Kotachiwadi – Protecting a hint of Portugal on the busy streets of Bombay

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Today when we look at the busy streets of Bombay, India, we are greeted by people that represent every social strata, race, religion, community and even the economic spectrum. Each one has their own life to live, complicated by their trysts with the lives of others through the virtue of inter-dependence. Here each one tries to make enough money to feed his family on a peninsula that is co-incidentally the Financial and Bollywood capital of the seventh largest nation in the world.

But though this city thrives on the notion of “Clarity in Chaos”, there are certain pockets tucked neatly beyond easy reach of the modern day developers and where not only time but even the lives of the people associated with these localities have remained untouched by the pacing heartbeats and melodious honking of cars that beckon the extra rupee. One such classic and Romantic example is Kotachiwadi, a quaint Portuguese hamlet in a robust city.

To understand the Portuguese connection in what was always assumed to be a British Trading Hub, one needs to go back to the 1500’s when Francisco de Almeida, the First Portuguese Viceroy of Goa to Portugal, piloted his ships south from the coast of Gujarat in search of Panjim, whose harbours made enabled it to be baptized as the “Lisbon of the East”; the ships landed on a group of seven islands which he named, in 1508 – “Bom Bahia” meaning Good Bay for its natural harbours. It was only with the marriage treaty of Catherine of Braganza of Portugal with King Charles II of England in 1661 that the Bom Bahia Islands were given to the English who Anglicized it to Bombay.

Khotachiwadi is one such legacy of a Portuguese Heritage Village in Girgaon, Mumbai, India. The houses here generally conform to the old-Portuguese style architecture. It was founded in the late 18th century by Khot, a Pathare prabhu, who sold plots of land to local East Indian families working with the British East India Company.  Thus the term Kotachi Wadi, meaning locality of Khot.

Until the first half of the 17th Century, maybe even until the 1880s, only 11 Portuguese families lived in Girgaum, spread under the palm grove’s shade and around the gardens. Today, Khotachiwadi’s lanes, family names, architectural forms, social, cultural and culinary traditions continue to perpetuate the customs and habits from days that have long gone.

Many of the residents believe that Khotachiwadi represents Bombay, an era of Architectural beauty mixed with Art Deco and Portuguese styles, paving its way to become a Heritage Village and making a mark in a world full of structures reaching new heights, quite literally.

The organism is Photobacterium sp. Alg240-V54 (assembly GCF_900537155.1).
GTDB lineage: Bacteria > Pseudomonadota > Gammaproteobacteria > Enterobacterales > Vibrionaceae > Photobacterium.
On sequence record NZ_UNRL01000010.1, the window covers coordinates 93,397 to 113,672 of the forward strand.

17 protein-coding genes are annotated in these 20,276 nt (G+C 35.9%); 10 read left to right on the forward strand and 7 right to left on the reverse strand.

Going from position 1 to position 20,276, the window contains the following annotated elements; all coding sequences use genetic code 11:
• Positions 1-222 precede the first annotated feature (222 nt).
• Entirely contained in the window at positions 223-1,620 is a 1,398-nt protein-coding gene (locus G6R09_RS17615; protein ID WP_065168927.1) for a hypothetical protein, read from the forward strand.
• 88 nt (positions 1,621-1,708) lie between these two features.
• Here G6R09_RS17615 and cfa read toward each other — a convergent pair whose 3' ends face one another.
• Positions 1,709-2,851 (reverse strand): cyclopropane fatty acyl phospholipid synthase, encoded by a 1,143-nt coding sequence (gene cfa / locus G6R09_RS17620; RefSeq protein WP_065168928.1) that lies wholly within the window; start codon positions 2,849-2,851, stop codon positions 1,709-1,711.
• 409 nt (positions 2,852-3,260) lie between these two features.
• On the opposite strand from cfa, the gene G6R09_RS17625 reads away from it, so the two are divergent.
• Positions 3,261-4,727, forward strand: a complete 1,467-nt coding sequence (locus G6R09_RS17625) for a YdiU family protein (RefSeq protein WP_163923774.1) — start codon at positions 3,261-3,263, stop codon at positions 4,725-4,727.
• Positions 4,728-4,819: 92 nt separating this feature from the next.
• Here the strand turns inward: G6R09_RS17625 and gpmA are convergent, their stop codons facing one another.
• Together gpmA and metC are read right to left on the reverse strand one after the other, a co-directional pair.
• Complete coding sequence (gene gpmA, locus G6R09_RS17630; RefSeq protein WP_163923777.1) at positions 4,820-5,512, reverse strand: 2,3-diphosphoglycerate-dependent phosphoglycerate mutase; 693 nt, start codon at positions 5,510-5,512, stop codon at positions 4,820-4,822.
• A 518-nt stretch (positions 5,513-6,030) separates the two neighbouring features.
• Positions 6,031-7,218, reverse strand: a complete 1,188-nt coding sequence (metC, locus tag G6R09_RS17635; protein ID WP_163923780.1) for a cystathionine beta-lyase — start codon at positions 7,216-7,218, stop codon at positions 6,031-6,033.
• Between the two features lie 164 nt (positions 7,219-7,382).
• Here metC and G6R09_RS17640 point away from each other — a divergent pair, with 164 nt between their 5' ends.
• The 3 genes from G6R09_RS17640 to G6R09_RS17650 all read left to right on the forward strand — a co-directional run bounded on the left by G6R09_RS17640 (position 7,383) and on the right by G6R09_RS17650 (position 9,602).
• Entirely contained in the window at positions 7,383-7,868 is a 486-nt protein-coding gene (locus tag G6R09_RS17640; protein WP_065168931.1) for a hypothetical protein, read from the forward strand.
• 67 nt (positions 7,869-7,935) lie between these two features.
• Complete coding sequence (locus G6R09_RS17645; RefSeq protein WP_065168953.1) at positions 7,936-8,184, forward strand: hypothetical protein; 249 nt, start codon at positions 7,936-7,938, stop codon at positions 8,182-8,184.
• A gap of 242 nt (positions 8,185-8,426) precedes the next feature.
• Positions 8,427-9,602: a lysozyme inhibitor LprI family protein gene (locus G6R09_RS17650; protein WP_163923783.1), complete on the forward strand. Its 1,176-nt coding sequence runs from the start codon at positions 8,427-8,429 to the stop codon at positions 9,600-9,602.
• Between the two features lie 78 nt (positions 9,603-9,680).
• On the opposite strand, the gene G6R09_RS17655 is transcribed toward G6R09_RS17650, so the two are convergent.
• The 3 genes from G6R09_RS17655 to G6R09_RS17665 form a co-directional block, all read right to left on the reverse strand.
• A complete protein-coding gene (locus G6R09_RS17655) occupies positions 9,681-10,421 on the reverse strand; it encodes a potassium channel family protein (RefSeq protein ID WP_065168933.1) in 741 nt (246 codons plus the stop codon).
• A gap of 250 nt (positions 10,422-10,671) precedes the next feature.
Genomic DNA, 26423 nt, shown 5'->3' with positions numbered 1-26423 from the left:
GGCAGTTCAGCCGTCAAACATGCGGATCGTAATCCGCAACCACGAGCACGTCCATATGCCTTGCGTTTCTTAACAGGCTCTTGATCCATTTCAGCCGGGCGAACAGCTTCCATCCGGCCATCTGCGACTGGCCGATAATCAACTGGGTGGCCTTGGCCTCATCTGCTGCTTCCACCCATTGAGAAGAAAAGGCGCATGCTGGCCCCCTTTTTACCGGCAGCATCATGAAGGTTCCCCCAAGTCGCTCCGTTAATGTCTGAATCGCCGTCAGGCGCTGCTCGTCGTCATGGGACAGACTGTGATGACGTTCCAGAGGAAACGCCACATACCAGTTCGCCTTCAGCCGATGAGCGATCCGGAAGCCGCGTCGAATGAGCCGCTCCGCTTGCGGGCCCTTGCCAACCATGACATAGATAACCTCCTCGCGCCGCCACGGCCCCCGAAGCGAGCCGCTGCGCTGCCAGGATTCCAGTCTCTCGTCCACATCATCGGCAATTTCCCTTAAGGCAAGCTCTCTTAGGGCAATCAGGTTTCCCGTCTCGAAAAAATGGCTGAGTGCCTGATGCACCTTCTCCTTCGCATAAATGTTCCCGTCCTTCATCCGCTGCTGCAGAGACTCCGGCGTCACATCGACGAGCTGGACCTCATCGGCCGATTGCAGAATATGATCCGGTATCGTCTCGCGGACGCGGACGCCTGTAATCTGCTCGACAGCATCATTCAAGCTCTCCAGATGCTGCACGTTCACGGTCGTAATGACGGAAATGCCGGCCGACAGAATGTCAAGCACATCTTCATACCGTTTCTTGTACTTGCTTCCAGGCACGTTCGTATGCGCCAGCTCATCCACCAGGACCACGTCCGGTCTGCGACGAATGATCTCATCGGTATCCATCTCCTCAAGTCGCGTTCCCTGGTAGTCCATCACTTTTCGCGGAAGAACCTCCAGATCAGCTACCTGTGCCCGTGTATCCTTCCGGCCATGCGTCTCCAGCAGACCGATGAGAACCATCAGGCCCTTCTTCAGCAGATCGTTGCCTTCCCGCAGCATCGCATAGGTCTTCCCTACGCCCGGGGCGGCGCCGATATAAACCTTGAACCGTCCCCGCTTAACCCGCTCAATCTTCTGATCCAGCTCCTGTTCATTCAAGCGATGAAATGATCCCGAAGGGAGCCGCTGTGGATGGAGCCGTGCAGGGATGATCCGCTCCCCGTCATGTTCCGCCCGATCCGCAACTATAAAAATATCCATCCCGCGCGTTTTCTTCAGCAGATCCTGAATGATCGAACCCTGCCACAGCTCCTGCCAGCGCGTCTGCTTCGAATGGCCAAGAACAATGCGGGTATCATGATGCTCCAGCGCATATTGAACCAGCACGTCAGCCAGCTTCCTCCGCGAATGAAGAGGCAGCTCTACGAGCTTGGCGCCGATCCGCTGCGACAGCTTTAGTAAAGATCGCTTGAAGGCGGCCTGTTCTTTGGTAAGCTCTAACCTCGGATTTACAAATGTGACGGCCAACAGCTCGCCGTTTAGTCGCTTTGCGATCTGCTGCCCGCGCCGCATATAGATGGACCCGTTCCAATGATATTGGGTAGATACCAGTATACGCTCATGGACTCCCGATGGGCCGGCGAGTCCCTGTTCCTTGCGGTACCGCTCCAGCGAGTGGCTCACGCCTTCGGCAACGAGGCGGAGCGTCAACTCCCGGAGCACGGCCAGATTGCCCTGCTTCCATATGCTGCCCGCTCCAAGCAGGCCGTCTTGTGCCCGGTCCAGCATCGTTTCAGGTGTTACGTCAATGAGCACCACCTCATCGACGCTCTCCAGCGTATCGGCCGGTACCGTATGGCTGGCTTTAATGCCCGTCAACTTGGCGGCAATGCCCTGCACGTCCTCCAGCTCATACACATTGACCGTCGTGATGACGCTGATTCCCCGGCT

Of the 65 buildings that made up the original hamlet of Khotachiwadi, only 27 stand today. The rest have fallen prey to developers and builders fuelled by a mad rush for prime property in South Bombay, enabling a mode of redevelopment that has scant respect for aesthetics of this historic hamlet. Talking about the decline of Khotachiwadi, Ferreira, a fashion designer, says: “The periphery of Khotachiwadi has been destroyed, though the core still remains. Now, we’re fighting to save those few existing bits. The fact that the roads are too narrow to allow for a skyscraper to come up here only helps our case towards saving this treasure.”

Pushing for Conservation and appropriate Heritage Status from the Government to protect this hamlet from greedy and powerful builder lobbies, Kaiwan Mehta, an architect and a founder-director of the architectural research initiative Arbour, says: “These spaces have grown over a period of time. There are memories and life practices that are embedded in these spaces. We will have to strive to allow for more organic change. And that certainly entails resisting any mode of development which is enforced upon the people of such spaces without taking into account any of the factors that affect their lives and in turn, the city itself”.

With a city like Bombay that is growing by the day on a peninsula like Hong Kong and where space is a luxury, there will be persistent battles between the preservationists and futurists who claim to believe in a Bombay of Tomorrow that banishes yesterday and today into oblivion. It is however, our past and present that make our tomorrow and its respect and protection is key for the learnings of future generations.